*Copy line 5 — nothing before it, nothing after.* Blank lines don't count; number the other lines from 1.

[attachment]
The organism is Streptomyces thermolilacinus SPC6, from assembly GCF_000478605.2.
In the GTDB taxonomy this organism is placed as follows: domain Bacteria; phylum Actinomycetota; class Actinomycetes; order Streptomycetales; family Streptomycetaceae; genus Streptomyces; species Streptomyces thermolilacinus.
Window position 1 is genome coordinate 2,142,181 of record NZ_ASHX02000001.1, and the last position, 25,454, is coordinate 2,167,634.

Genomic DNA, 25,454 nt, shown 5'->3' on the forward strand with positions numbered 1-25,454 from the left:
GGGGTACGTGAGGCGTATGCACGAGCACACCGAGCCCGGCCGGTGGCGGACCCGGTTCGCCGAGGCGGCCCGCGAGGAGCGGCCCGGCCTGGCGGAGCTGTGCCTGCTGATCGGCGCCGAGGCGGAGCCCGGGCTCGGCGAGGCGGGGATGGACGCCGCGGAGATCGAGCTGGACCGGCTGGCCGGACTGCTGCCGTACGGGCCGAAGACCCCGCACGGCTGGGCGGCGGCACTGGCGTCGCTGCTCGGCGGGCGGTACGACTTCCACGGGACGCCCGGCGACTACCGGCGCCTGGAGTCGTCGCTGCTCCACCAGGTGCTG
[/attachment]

GGGGTACGTGAGGCGTATGCACGAGCACACCGAGCCCGGCCGGTGGCGGACCCGGTTCGCCGAGGCGGCCCGCGAGGAGCGGCCCGGCCTGGCGGAGCTGTGCCTGCTGATCGGCGCCGAGGCGGAGCCCGGGCTCGGCGAGGCGGGGATGGACGCCGCGGAGATCGAGCTGGACCGGCTGGCCGGACTGCTGCCGTACGGGCCGAAGACCCCGCACGGCTGGGCGGCGGCACTGGCGTCGCTGCTCGGCGGGCGGTACGACTTCCACGGGACGCCCGGCGACTACCGGCGCCTGGAGTCGTCGCTGCTCCACCAGGTGCTG